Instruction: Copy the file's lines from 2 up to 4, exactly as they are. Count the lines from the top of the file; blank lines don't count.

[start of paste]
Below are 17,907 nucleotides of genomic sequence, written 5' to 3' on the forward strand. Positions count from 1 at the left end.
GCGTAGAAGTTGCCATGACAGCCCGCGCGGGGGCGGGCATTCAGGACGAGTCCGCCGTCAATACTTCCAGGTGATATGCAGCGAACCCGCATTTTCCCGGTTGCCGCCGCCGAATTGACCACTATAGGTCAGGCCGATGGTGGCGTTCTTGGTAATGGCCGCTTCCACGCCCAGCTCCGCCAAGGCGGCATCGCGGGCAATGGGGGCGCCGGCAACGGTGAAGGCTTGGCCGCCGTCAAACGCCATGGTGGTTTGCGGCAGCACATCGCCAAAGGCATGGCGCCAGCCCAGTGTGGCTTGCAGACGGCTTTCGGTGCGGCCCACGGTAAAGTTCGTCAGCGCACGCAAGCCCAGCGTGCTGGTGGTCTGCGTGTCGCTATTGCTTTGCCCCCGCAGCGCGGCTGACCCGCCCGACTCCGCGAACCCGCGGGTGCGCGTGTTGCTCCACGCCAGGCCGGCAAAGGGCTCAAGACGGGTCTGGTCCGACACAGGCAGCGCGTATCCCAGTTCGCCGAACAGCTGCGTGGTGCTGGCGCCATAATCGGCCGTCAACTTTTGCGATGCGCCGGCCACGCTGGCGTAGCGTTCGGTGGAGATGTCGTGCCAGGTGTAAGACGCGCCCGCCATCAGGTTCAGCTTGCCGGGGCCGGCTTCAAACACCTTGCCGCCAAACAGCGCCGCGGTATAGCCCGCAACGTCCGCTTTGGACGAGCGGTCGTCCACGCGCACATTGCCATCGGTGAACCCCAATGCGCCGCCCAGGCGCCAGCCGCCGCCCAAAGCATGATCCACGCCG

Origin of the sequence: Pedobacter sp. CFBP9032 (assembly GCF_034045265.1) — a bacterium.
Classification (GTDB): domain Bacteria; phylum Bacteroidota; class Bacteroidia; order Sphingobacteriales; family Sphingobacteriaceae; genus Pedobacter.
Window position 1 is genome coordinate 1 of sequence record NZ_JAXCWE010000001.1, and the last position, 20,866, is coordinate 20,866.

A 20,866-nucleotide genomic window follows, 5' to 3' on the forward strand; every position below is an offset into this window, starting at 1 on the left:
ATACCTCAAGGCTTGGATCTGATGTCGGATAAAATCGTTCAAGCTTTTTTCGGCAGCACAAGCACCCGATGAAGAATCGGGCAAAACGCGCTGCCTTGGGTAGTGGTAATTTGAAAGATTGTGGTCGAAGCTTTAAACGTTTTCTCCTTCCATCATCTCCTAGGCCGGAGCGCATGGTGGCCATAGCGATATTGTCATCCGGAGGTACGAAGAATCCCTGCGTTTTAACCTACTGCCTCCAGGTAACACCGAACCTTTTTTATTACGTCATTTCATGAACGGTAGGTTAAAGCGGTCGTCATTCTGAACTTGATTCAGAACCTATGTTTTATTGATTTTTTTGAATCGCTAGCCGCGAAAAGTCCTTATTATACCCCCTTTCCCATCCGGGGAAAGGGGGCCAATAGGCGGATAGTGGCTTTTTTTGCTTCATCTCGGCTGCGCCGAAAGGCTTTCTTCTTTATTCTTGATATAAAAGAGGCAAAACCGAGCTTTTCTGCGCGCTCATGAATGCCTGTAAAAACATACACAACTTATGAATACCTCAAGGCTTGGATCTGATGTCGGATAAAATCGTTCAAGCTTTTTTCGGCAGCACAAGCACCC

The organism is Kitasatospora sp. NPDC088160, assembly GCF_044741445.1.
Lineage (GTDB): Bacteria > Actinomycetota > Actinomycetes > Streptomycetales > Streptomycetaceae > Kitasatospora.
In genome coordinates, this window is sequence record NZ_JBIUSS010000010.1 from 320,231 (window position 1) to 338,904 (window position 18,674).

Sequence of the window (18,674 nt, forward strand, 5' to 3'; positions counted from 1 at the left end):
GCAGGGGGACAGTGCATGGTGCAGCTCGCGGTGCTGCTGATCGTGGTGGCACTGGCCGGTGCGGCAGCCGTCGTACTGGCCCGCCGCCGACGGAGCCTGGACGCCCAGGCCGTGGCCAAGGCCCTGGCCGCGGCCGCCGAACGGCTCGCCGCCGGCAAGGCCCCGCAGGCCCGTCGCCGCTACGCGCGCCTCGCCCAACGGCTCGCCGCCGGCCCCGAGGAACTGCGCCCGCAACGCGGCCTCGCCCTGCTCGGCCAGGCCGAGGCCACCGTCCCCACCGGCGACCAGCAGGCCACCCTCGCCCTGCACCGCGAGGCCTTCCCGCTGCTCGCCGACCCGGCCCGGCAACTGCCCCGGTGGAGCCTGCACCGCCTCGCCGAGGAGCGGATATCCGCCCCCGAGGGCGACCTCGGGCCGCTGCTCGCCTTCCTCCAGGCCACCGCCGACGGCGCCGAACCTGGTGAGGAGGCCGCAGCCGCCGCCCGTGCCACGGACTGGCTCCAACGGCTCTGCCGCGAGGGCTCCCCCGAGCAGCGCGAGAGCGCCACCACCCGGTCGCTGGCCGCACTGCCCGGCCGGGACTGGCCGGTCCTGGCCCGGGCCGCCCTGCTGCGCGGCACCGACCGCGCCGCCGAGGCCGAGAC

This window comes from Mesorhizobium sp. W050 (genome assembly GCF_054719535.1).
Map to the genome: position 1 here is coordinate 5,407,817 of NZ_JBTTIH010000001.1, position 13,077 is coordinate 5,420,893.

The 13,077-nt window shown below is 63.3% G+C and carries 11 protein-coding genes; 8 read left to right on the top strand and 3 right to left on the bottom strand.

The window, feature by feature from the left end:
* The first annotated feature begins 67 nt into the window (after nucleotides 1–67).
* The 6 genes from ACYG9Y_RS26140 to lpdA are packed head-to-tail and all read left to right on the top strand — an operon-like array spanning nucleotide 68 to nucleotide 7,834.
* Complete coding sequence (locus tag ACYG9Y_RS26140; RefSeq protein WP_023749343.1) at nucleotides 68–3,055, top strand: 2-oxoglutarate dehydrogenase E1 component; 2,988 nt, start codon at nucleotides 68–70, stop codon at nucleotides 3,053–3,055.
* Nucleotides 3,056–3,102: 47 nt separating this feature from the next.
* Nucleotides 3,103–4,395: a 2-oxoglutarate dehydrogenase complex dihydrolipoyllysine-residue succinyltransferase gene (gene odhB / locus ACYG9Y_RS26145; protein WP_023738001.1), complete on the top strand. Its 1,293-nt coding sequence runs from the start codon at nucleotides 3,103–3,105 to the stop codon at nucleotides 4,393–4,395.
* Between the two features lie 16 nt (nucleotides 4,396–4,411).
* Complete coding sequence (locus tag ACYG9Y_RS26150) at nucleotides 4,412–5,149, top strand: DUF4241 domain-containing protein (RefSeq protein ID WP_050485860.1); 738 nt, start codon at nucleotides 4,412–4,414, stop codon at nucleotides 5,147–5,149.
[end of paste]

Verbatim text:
GCGTAGAAGTTGCCATGACAGCCCGCGCGGGGGCGGGCATTCAGGACGAGTCCGCCGTCAATACTTCCAGGTGATATGCAGCGAACCCGCATTTTCCCGGTTGCCGCCGCCGAATTGACCACTATAGGTCAGGCCGATGGTGGCGTTCTTGGTAATGGCCGCTTCCACGCCCAGCTCCGCCAAGGCGGCATCGCGGGCAATGGGGGCGCCGGCAACGGTGAAGGCTTGGCCGCCGTCAAACGCCATGGTGGTTTGCGGCAGCACATCGCCAAAGGCATGGCGCCAGCCCAGTGTGGCTTGCAGACGGCTTTCGGTGCGGCCCACGGTAAAGTTCGTCAGCGCACGCAAGCCCAGCGTGCTGGTGGTCTGCGTGTCGCTATTGCTTTGCCCCCGCAGCGCGGCTGACCCGCCCGACTCCGCGAACCCGCGGGTGCGCGTGTTGCTCCACGCCAGGCCGGCAAAGGGCTCAAGACGGGTCTGGTCCGACACAGGCAGCGCGTATCCCAGTTCGCCGAACAGCTGCGTGGTGCTGGCGCCATAATCGGCCGTCAACTTTTGCGATGCGCCGGCCACGCTGGCGTAGCGTTCGGTGGAGATGTCGTGCCAGGTGTAAGACGCGCCCGCCATCAGGTTCAGCTTGCCGGGGCCGGCTTCAAACACCTTGCCGCCAAACAGCGCCGCGGTATAGCCCGCAACGTCCGCTTTGGACGAGCGGTCGTCCACGCGCACATTGCCATCGGTGAACCCCAATGCGCCGCCCAGGCGCCAGCCGCCGCCCAAAGCATGATCCACGCCG

Origin of the sequence: Pedobacter sp. CFBP9032 (assembly GCF_034045265.1) — a bacterium.
Classification (GTDB): domain Bacteria; phylum Bacteroidota; class Bacteroidia; order Sphingobacteriales; family Sphingobacteriaceae; genus Pedobacter.